Tuesday, September 30, 2014

Paradoxical Vocal Cord Motion

A friend of mine has been experiencing voice problems. She went to see a speech therapist and was told that she has "paradoxical vocal cord motion." What does this mean?

Melissa Kim, M.S., CCC-SLP writes...

Vocal cord dysfunction (VCD), also referred to as paradoxical vocal cord motion (PVCM), is a condition in which the vocal folds close (rather than open as they normally should) during inspiration, resulting in any number of symptoms including shortness of breath, wheezing, and/ or cough. The cause of this disorder is often unknown, although in many cases it is thought to be irritant induced, such as chronic laryngeal irritation from acid reflux. Treatment is primarily therapy with a speech pathologist, targeting respiratory techniques to help to manage episodes, in addition to medical treatment of any underlying or contributing disorder.

Thank you for your question.

Thursday, September 4, 2014

Care of Your Voice

You and your larynx... what you need to know

Vocal cordsYour voice reflects many different aspects of your personality. It's what makes you unique. Lifestyle choices and differences in daily vocal use or misuse can affect the health and stability of your vocal cords. We do know that the effects of smoking and drinking alcohol can have detrimental effects on the voice and may lead to cancer of the larynx. Keeping a healthy voice throughout your lifetime.
1.Don't smoke! Don't smoke! Don't smoke! Also, stay away from smoke-filled environments.
2.Hydration matters. Drink at least 8, 8-ounce glasses of water per day (64 ounces); more if you drink caffeine, alcohol, or if you're exercising. Hydration appears to affect voice in at least two ways. First, well-hydrated vocal cords vibrate with less "push" from the lungs. Second, well-hydrated cords resist injury from voice use more than dry cords, and recover better from existing injury than dry vocal cords. Increased systemic hydration also has the benefit of thinning thick secretions (Titze, 1988; Verdolini-Marston, Druker, & Titze, 1990; Verdolini, Titze, & Fennell, 1994; Verdolini et al., 2002; Titze, 1981; Verdolini-Marston, Sandage, and Titze, 1994).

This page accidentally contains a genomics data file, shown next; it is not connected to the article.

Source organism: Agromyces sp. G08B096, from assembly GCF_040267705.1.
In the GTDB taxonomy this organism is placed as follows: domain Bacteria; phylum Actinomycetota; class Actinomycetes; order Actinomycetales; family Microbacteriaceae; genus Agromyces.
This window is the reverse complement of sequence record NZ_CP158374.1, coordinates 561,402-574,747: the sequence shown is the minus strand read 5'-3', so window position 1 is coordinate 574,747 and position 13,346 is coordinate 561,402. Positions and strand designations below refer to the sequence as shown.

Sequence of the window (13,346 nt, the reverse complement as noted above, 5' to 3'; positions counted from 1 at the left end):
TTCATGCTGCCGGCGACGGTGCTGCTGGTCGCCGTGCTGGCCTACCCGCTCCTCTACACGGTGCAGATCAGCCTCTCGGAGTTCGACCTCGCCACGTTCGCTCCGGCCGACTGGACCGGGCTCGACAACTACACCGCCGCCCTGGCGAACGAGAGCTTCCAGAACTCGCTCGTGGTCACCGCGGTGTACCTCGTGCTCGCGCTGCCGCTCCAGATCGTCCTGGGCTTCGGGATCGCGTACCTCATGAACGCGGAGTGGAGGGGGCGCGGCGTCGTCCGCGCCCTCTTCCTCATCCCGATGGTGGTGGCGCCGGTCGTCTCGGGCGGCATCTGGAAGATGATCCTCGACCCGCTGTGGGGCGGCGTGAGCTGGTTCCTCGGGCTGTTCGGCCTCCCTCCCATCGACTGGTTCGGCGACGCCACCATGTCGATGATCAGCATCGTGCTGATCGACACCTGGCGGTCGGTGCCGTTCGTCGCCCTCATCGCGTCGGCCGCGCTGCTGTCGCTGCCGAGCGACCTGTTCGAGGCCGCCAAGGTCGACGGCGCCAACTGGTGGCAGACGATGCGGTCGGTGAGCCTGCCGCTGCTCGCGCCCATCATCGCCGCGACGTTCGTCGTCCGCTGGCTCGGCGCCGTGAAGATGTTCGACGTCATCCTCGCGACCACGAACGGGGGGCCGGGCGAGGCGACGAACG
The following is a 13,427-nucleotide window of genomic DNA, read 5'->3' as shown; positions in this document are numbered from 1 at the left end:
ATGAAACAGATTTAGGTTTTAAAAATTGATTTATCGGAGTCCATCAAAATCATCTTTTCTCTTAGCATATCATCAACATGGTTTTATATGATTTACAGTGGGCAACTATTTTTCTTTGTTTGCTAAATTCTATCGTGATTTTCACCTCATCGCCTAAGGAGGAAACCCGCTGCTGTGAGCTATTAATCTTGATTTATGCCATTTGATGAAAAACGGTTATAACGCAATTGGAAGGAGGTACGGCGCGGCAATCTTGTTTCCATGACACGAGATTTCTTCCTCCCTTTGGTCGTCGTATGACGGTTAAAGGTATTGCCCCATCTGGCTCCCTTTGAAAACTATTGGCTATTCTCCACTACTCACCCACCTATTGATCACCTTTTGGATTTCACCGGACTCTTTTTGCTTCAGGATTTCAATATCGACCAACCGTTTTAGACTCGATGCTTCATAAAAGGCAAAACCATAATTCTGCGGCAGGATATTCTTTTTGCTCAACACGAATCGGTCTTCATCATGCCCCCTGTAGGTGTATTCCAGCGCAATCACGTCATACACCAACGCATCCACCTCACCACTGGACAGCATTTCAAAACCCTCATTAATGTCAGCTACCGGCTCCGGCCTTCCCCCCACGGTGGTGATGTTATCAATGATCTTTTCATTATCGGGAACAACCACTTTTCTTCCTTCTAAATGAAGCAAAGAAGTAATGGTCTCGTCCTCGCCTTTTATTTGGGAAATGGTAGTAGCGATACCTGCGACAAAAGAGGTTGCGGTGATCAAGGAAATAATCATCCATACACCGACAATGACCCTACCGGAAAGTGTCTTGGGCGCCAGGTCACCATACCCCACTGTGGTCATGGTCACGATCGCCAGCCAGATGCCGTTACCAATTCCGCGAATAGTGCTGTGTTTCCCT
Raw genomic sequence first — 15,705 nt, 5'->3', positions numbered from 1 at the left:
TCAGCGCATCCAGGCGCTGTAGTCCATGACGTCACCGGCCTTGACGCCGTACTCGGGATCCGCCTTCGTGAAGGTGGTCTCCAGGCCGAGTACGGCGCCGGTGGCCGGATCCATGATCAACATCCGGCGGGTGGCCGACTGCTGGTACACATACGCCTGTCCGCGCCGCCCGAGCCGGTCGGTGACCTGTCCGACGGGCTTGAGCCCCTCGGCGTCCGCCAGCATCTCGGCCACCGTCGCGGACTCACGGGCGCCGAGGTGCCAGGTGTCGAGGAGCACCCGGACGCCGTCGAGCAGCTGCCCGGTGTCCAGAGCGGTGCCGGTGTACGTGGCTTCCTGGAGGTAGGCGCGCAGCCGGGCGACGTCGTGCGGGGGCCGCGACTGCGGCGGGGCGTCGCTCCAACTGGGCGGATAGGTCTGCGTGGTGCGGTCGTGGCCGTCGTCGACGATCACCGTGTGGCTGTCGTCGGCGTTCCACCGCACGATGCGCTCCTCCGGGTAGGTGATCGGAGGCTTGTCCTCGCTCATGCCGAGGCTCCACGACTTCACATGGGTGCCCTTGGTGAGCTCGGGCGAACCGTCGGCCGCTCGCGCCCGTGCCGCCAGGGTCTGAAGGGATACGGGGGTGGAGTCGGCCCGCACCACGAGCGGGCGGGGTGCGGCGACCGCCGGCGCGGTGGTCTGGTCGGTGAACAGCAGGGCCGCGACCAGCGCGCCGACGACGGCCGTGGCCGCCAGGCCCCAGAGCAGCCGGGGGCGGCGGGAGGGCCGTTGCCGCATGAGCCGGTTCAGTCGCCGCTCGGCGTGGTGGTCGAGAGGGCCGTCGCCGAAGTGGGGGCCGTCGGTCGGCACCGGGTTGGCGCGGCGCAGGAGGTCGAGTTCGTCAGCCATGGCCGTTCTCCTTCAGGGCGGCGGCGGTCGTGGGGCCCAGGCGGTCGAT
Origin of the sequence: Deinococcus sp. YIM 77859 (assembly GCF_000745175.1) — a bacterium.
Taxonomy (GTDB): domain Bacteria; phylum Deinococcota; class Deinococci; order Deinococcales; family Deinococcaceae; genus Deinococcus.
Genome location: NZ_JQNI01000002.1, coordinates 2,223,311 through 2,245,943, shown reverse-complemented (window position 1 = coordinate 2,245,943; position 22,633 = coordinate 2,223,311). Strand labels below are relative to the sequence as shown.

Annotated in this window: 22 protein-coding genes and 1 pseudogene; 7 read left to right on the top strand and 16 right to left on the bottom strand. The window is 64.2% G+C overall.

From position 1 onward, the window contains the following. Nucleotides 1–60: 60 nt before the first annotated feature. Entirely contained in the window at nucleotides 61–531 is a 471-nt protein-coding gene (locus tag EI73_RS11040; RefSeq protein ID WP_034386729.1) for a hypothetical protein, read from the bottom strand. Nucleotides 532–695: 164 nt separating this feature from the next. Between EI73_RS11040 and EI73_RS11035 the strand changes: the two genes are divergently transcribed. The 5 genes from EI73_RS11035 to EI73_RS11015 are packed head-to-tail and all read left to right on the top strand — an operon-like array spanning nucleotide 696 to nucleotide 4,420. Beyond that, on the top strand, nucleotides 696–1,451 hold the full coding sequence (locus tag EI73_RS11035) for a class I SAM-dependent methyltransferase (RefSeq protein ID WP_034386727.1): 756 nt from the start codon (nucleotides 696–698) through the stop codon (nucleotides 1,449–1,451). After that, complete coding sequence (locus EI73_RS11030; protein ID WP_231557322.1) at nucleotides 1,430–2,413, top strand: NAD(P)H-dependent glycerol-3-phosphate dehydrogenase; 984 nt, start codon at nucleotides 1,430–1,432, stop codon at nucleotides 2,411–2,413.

3.Eliminate excessive throat clearing. Chronic throat clearing can result in irritation and swelling of the vocal cords. Try sipping water, humming, or using a "baby" throat clear.
Limit alcohol intake.
4.Alcohol irritates laryngeal epithelium and mucosa, and has been linked to laryngeal cancer risk.
5.Avoid vocally abusive behaviors.
 
  • Decrease overall volume; if you're talking one-on-one in a small room, talk quietly!
  • No shouting/yelling; find another way to let people know that it's dinner time or that they have a phone call!
  • Watch excessive phone talking; you may not realize how loud you're talking while on the phone. Ask your listener!
  • Don't whisper! It may actually make your voice worse!
  • Don't talk in the presence of a lot of background noise! Talk to someone only when they are an arm's length away.
  • Don't try to talk or sing when you have a bad cold or laryngitis.
6.Avoid chronic use of mouthwash. Most mouthwashes have a high alcohol content, which can be irritating to the larynx. If you wish, use mouthwash to rinse your mouth... if you must gargle, switch to a mouthwash without alcohol or use warm salt water.
7.Posture matters. Good posture allows better airflow and reduces tension and strain. Poor posture can be improved with an exercise program designed to strengthen and realign the body for optimal support.
8.Exercise regularly to keep your body, mind, and spirit healthy. Try yoga for the extra benefit of stretch, relaxation, and strengthening, as well as good posture.
9.Get sufficient sleep daily .Early to bed, early to rise makes your voice healthy and wise.
10.Always warm up your voice before or cool down after prolonged speaking or singing. Try quiet lip or tongue trills up and down your range, or softly and quietly hum five-note descending scales in the middle of your range.

Monday, July 14, 2014

Multidisciplinary Comprehensive Rehabilitation Following Laryngectomy 2014

September 12 - 13, 2014

VIEW BROCHURE

About the program:
Although the goal of every clinician is organ preservation, a total laryngectomy is often unavoidable
 in patients with advanced stage laryngeal and hypo pharyngeal cancer or recurrent disease.
Fortunately, the quality of life following a total laryngectomy is very good provided surgical
and rehabilitation efforts are optimal. Over the last several decades considerable progress in voice,
pulmonary and olfaction rehabilitation of the total laryngectomy patient has been made. This
course will share current trends and practices in post-laryngectomy rehabilitation. A cadaver
resection lab offers attendees a unique and powerful learning experience in surgical techniques
for total laryngectomy. Additionally, a hands-on lab with patient volunteers provides attendees
the opportunity to learn techniques of tracheoesophageal prosthesis replacement.

Program Objectives

By attending this program participants will:
  • Describe the surgical techniques of total laryngectomy as learned through the cadaver
    lab component of this course.
  • Describe the latest in surgical techniques for voice restoration following total
    laryngectomy.
  • Differentiate between primary and secondary voice prosthesis placement and identify